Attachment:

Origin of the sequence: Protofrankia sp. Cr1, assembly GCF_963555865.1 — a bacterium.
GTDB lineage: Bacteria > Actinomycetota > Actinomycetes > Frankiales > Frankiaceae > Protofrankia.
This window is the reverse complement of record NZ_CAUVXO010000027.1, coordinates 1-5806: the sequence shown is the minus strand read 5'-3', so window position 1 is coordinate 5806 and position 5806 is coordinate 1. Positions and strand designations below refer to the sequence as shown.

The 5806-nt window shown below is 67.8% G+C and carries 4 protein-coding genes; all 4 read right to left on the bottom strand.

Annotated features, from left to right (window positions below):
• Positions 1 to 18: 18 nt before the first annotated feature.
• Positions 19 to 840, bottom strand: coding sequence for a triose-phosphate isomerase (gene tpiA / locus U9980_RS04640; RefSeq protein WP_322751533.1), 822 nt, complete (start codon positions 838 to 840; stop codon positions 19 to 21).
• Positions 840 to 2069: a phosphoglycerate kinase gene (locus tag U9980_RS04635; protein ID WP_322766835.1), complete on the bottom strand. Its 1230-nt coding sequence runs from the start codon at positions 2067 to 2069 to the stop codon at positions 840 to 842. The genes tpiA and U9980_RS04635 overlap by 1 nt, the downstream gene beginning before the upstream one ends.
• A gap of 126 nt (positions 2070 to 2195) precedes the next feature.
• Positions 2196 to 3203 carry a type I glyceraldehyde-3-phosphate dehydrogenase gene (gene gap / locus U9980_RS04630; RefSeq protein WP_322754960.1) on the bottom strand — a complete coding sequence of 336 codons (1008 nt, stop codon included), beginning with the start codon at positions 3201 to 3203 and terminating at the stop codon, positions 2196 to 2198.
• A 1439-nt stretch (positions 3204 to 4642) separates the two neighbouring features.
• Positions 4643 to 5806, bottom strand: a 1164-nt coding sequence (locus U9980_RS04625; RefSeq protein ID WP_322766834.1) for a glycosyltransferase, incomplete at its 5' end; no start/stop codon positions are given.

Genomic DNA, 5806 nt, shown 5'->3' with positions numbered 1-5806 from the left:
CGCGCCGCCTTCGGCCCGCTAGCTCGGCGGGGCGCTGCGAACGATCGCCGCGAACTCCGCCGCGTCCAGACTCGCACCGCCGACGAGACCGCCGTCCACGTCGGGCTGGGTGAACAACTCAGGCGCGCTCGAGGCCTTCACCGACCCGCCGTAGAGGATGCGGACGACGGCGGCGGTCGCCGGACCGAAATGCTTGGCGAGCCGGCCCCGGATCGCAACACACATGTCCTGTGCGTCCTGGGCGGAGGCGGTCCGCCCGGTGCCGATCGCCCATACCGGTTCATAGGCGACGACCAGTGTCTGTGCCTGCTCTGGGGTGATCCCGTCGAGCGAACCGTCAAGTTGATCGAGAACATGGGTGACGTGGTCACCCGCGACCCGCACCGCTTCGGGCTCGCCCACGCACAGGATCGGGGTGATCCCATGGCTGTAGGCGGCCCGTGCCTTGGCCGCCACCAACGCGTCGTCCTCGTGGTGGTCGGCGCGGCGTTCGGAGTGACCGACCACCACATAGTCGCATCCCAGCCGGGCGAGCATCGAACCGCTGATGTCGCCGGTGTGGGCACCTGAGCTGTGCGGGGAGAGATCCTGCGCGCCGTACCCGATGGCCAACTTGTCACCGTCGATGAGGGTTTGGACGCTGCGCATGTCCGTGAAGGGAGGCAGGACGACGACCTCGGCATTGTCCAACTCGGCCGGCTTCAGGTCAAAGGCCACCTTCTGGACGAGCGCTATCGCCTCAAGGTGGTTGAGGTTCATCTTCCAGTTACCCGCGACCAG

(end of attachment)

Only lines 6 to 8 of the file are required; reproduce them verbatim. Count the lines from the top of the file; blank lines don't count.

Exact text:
• Positions 1 to 18: 18 nt before the first annotated feature.
• Positions 19 to 840, bottom strand: coding sequence for a triose-phosphate isomerase (gene tpiA / locus U9980_RS04640; RefSeq protein WP_322751533.1), 822 nt, complete (start codon positions 838 to 840; stop codon positions 19 to 21).
• Positions 840 to 2069: a phosphoglycerate kinase gene (locus tag U9980_RS04635; protein ID WP_322766835.1), complete on the bottom strand. Its 1230-nt coding sequence runs from the start codon at positions 2067 to 2069 to the stop codon at positions 840 to 842. The genes tpiA and U9980_RS04635 overlap by 1 nt, the downstream gene beginning before the upstream one ends.